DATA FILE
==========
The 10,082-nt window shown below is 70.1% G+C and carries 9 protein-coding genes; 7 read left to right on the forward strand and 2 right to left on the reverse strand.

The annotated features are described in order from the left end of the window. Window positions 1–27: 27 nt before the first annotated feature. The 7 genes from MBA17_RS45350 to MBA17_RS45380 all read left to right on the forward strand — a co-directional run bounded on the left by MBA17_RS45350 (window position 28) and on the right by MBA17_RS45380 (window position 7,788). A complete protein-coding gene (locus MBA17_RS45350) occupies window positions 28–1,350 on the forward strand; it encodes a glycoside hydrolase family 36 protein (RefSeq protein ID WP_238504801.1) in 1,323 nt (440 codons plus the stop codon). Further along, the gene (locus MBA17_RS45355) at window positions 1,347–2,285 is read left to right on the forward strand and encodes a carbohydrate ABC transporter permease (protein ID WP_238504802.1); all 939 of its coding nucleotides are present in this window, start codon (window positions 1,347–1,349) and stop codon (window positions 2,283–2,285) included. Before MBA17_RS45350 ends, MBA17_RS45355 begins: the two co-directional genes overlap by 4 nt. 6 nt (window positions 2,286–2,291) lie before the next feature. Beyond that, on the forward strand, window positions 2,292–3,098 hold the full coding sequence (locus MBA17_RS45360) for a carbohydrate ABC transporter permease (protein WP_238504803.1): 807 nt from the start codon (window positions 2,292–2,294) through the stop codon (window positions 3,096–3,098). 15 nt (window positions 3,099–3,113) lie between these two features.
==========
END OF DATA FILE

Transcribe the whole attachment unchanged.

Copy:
The 10,082-nt window shown below is 70.1% G+C and carries 9 protein-coding genes; 7 read left to right on the forward strand and 2 right to left on the reverse strand.

The annotated features are described in order from the left end of the window. Window positions 1–27: 27 nt before the first annotated feature. The 7 genes from MBA17_RS45350 to MBA17_RS45380 all read left to right on the forward strand — a co-directional run bounded on the left by MBA17_RS45350 (window position 28) and on the right by MBA17_RS45380 (window position 7,788). A complete protein-coding gene (locus MBA17_RS45350) occupies window positions 28–1,350 on the forward strand; it encodes a glycoside hydrolase family 36 protein (RefSeq protein ID WP_238504801.1) in 1,323 nt (440 codons plus the stop codon). Further along, the gene (locus MBA17_RS45355) at window positions 1,347–2,285 is read left to right on the forward strand and encodes a carbohydrate ABC transporter permease (protein ID WP_238504802.1); all 939 of its coding nucleotides are present in this window, start codon (window positions 1,347–1,349) and stop codon (window positions 2,283–2,285) included. Before MBA17_RS45350 ends, MBA17_RS45355 begins: the two co-directional genes overlap by 4 nt. 6 nt (window positions 2,286–2,291) lie before the next feature. Beyond that, on the forward strand, window positions 2,292–3,098 hold the full coding sequence (locus MBA17_RS45360) for a carbohydrate ABC transporter permease (protein WP_238504803.1): 807 nt from the start codon (window positions 2,292–2,294) through the stop codon (window positions 3,096–3,098). 15 nt (window positions 3,099–3,113) lie between these two features.